In a blog post late Friday, the Yahoo Messenger team announced that it’s cutting several features from the instant-messaging service as part of the broader attempt to bring new focus to the company. One of the features that will be going away is interoperability with Microsoft’s Windows Live Messenger.

The connection between Yahoo Messenger and Windows Live Messenger was a relatively big deal when it happened back in 2006, letting users of either service connect and communicate with users of the other, but it’s not as critical in this era of pervasive social networking and Facebook messaging.

Yahoo writes in the post: “Yahoo! Messenger will no longer be interoperable with Microsoft Windows Live Messenger as of December 14, 2012. Microsoft buddies will still appear on your Messenger contact list, but they will be greyed out, and if you try to send instant messages to them, the messages will not be delivered.”

As noted by AllThingsD, the decision to end the connection between the two IM services isn’t a huge surprise, given that Microsoft is in the process shuttering Windows Live Messenger and moving users to Skype for IM and video calls. That change will take effect in the first quarter of next year.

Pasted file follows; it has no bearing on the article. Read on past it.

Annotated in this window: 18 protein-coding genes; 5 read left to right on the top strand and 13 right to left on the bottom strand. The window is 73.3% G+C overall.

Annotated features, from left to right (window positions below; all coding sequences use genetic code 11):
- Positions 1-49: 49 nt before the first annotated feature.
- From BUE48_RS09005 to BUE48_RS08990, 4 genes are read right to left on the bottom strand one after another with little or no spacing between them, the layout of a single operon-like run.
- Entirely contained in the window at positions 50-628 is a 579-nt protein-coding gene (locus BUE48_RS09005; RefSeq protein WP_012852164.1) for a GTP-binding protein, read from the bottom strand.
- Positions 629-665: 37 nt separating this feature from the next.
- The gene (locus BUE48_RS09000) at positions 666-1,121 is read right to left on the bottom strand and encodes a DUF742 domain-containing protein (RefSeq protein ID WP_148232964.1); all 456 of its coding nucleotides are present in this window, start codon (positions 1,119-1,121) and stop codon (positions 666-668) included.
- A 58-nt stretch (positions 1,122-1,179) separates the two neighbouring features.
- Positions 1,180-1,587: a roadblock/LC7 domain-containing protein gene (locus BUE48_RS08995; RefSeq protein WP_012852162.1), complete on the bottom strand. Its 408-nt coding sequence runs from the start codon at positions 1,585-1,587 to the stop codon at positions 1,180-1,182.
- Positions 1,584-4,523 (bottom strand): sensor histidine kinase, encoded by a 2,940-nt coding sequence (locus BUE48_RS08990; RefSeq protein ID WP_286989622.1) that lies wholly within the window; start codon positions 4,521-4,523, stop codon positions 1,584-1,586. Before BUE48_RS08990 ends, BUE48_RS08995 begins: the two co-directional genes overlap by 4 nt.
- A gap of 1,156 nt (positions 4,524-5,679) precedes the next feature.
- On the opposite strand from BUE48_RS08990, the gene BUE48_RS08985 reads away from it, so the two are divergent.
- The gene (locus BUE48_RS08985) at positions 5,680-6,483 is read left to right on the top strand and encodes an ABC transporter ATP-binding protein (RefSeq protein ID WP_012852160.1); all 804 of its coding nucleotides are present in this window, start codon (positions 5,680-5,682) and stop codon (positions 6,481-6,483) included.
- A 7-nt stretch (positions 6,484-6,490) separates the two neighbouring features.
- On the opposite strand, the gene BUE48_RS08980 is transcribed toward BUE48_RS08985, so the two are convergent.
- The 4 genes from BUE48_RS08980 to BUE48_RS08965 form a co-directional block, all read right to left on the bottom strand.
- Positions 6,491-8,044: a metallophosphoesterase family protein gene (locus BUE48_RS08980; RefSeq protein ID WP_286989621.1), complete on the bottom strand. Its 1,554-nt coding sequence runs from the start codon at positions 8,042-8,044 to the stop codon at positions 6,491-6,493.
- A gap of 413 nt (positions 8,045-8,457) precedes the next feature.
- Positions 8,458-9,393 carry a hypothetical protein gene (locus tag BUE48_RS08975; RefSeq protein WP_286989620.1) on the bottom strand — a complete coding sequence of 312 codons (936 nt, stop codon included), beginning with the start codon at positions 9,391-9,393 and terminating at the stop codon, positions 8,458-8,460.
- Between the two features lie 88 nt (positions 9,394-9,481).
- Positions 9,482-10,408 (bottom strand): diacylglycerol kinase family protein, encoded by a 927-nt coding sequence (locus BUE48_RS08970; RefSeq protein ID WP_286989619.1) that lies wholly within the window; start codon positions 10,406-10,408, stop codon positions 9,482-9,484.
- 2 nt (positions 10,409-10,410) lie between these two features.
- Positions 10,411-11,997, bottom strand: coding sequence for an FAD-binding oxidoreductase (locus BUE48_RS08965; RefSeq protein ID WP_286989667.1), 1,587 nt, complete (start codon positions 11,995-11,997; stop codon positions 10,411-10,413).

Microsoft and Yahoo remain partners in the Internet search business, for now.

Other Yahoo Messenger features getting the axe include public chat rooms, Pingbox, and some voice calling features.

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  • B_Sack

    oh noes!

  • Guest

    We think this is for the best. Yahoo! Messenger lacks the audience to be viable, but Skype is a more vibrant partner. Win-win.

    • Guest

      Translation: we at MSFT want to reap the benefits from an Apple-like walled garden as soon as possible so let’s kill any partnerships (see a Surface-like pattern there?) and force as many MSFT users as possible to use crappy insecure Skype so MSFT can lock them in and refrain them from dumping MSFT for something that talks Open Standards and does not require a 90’s fat client to use. What’s next? An MSFT phone? Oh wait…